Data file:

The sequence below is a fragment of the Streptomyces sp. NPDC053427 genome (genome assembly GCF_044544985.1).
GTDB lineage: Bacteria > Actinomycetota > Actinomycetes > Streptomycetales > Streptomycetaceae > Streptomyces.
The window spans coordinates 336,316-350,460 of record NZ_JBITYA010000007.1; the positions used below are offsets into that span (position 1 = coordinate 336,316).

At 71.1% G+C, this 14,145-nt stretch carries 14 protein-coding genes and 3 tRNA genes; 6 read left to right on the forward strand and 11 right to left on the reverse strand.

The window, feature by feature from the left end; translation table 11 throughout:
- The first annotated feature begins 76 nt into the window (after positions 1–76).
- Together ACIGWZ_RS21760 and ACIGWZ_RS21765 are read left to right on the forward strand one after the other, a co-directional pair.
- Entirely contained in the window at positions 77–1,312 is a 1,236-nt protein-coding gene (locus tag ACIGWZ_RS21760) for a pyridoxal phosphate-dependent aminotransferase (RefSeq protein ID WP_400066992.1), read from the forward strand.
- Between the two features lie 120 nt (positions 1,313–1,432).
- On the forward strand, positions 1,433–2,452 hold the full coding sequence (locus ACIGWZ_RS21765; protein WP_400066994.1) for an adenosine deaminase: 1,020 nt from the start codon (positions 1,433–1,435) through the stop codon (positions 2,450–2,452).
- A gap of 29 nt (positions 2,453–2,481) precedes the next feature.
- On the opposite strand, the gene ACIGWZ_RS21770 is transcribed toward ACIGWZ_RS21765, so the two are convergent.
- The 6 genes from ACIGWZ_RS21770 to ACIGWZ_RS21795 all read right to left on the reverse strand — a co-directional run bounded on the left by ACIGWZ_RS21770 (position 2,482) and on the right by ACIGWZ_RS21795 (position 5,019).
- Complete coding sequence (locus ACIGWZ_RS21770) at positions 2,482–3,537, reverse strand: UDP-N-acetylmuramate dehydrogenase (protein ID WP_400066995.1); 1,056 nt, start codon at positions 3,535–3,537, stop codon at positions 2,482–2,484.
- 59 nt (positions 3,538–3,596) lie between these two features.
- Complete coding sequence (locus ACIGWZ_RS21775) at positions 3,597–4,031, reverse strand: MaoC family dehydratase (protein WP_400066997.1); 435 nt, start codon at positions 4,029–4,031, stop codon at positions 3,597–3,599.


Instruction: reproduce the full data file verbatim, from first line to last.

The sequence below is a fragment of the Streptomyces sp. NPDC053427 genome (genome assembly GCF_044544985.1).
GTDB lineage: Bacteria > Actinomycetota > Actinomycetes > Streptomycetales > Streptomycetaceae > Streptomyces.
The window spans coordinates 336,316-350,460 of record NZ_JBITYA010000007.1; the positions used below are offsets into that span (position 1 = coordinate 336,316).

At 71.1% G+C, this 14,145-nt stretch carries 14 protein-coding genes and 3 tRNA genes; 6 read left to right on the forward strand and 11 right to left on the reverse strand.

The window, feature by feature from the left end; translation table 11 throughout:
- The first annotated feature begins 76 nt into the window (after positions 1–76).
- Together ACIGWZ_RS21760 and ACIGWZ_RS21765 are read left to right on the forward strand one after the other, a co-directional pair.
- Entirely contained in the window at positions 77–1,312 is a 1,236-nt protein-coding gene (locus tag ACIGWZ_RS21760) for a pyridoxal phosphate-dependent aminotransferase (RefSeq protein ID WP_400066992.1), read from the forward strand.
- Between the two features lie 120 nt (positions 1,313–1,432).
- On the forward strand, positions 1,433–2,452 hold the full coding sequence (locus ACIGWZ_RS21765; protein WP_400066994.1) for an adenosine deaminase: 1,020 nt from the start codon (positions 1,433–1,435) through the stop codon (positions 2,450–2,452).
- A gap of 29 nt (positions 2,453–2,481) precedes the next feature.
- On the opposite strand, the gene ACIGWZ_RS21770 is transcribed toward ACIGWZ_RS21765, so the two are convergent.
- The 6 genes from ACIGWZ_RS21770 to ACIGWZ_RS21795 all read right to left on the reverse strand — a co-directional run bounded on the left by ACIGWZ_RS21770 (position 2,482) and on the right by ACIGWZ_RS21795 (position 5,019).
- Complete coding sequence (locus ACIGWZ_RS21770) at positions 2,482–3,537, reverse strand: UDP-N-acetylmuramate dehydrogenase (protein ID WP_400066995.1); 1,056 nt, start codon at positions 3,535–3,537, stop codon at positions 2,482–2,484.
- 59 nt (positions 3,538–3,596) lie between these two features.
- Complete coding sequence (locus ACIGWZ_RS21775) at positions 3,597–4,031, reverse strand: MaoC family dehydratase (protein WP_400066997.1); 435 nt, start codon at positions 4,029–4,031, stop codon at positions 3,597–3,599.